Trusted local news leader for Kingman, Arizona & Mohave County
Fri, May 07

Mohave County Supervisors vote to return senior centers to operation by May 7

Denise Burley, Mohave County public health director, told the county board of supervisors that the county is showing progress in getting residents vaccinated against the coronavirus. (Miner file photo)

Denise Burley, Mohave County public health director, told the county board of supervisors that the county is showing progress in getting residents vaccinated against the coronavirus. (Miner file photo)

KINGMAN – The Mohave County Board of Supervisors voted on Monday, April 19 to return area senior centers to full operation by May 7 after receiving a positive COVID-19 update from Public Health Director Denise Burley.

Burley told supervisors the county is seeing a decline in not only COVID-19 cases, but related deaths as well, with 98 cases last week and deaths down to zero to two a week.

Burley called it a “drastic improvement over the last month, for sure.” She also said cases among children have been declining in Mohave County since peaking around the beginning of the year.

Burley reported that “we’ve seen improvements across the board in nearly all hospital metrics as of last week.” She said that as of April 18, the county’s ICU occupancy was at 66%, with 34% COVID-19-positive. Statewide, Arizona had an 84% ICU occupancy with 9% COVID-19-positive.

As of Sunday night, 92,798 doses of COVID-19 vaccine had been administered in Mohave County, with approximately 90% of the county’s vaccine allocation utilized. Another allocation was set for Tuesday and Wednesday, April 20-21, Burley said. So far, 35,169 people have been fully vaccinated in Mohave County.

Burley also updated supervisors on the pause on the use of the Johnson and Johnson vaccine. She called the pause a “positive step,” and evidence that vaccine safety is of the utmost importance.

“Because of the type of blood clot this vaccine may cause, and the treatment difference there, they wanted to make sure they paused to give information to physicians on how to treat that,” she said. “So delaying the administration of the vaccine does allow for that to occur and for physicians to be educated, and also for the potential that other cases may come forward as a result of now knowing, and having it visually out there, there may be other cases out there that hadn’t been reported as of then.”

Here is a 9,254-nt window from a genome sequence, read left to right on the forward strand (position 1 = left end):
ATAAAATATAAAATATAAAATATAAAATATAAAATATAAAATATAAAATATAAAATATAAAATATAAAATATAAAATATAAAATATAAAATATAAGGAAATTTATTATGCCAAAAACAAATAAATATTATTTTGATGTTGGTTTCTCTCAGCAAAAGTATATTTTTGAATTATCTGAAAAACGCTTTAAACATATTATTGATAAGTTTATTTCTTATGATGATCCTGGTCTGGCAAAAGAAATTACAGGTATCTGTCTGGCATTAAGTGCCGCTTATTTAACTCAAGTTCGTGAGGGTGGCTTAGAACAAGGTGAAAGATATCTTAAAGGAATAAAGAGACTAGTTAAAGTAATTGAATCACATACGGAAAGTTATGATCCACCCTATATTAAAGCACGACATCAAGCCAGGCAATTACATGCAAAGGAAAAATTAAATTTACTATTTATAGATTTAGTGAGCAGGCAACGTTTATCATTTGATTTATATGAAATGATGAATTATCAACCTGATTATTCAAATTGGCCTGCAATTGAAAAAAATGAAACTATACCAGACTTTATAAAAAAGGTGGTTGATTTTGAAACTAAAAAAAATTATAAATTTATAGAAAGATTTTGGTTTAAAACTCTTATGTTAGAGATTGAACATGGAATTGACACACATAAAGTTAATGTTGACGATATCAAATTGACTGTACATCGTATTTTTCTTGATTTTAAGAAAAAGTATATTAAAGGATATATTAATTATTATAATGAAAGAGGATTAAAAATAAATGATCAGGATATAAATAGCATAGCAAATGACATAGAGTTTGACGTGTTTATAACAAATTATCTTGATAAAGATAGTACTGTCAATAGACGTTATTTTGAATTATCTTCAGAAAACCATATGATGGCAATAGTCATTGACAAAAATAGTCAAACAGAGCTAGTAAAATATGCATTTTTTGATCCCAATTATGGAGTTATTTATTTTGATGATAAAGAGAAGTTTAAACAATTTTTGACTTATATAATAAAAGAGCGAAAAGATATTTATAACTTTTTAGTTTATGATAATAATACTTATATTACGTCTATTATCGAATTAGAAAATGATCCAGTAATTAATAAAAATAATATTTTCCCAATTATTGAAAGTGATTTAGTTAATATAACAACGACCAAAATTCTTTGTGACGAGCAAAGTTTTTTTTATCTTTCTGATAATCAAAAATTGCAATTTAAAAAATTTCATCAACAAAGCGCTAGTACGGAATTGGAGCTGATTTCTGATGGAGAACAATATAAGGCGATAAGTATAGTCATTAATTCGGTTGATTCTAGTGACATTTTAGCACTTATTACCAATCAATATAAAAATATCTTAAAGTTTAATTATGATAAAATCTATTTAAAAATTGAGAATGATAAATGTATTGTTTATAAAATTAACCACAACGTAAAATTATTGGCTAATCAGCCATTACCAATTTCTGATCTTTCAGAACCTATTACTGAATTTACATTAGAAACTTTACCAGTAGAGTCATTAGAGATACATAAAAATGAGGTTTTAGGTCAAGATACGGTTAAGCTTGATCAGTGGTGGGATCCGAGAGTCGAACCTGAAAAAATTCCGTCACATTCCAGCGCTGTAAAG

Supervisor Ron Gould of District 5 said the pause seems like an “overreaction, unless they have something else going on they’re not really talking about,” as only six individuals have experienced issues with the vaccine out of the 6.8 million who have received it.

“If they are seeing cases of this nature it behooves them to step back if it’s something they haven’t identified as an issue in the past, to step back and evaluate the circumstances and conditions to see if that’s worthwhile,” Burley responded.

Supervisor Travis Lingenfelter of District 1 inquired as to current direction regarding kids wearing masks while at school. He said a lot of Mohave County parents are frustrated that their kids are masked up all day long, even during physical education classes.

“Are we just trying to appease the school teachers’ associations or are we actually going to be paying attention to what’s in the best interest of our children,” he asked.

Burley explained that masks in schools come due to an emergency measure from the Arizona Department of Health Services, which directed schools to make sure masks are worn in school settings. Burley told the supervisor that she would look into the matter and return with more information in regards to the data being used to make decisions on masks in schools, and direction from the Centers for Disease Control and Prevention.

Late Monday afternoon, In alignment with Centers for Disease Control and Prevention (CDC) guidance, Gov. Doug Ducey and the Arizona Department of Health Services rescinded orders directing K-12 schools to require masks, leaving it up to individual school districts.

The public health director, after being prompted by Gould, said a plan is in place to reopen the county’s senior centers.

“I think in seeing case numbers go down we’ll modify our recommendation moving forward,” she said. “For the time being, we’re continuing to operate in the lowest-risk mode to prevent any kind of illness in this particular age group simply because they’re at the greatest risk.”

Another hurdle is volunteers, many of whom are also in the age category with a greater risk and choosing not to participate in community events at this time due to the virus.

Gould, who opined that “They’re adults; they can make their own decision on whether they want to go to the senior center, many of them have been vaccinated,” motioned to return senior center operations by May 7. That motion was unanimously approved by the rest of the board.

Donate Report a Typo Contact
Event Calendar
Event Calendar link
Submit Event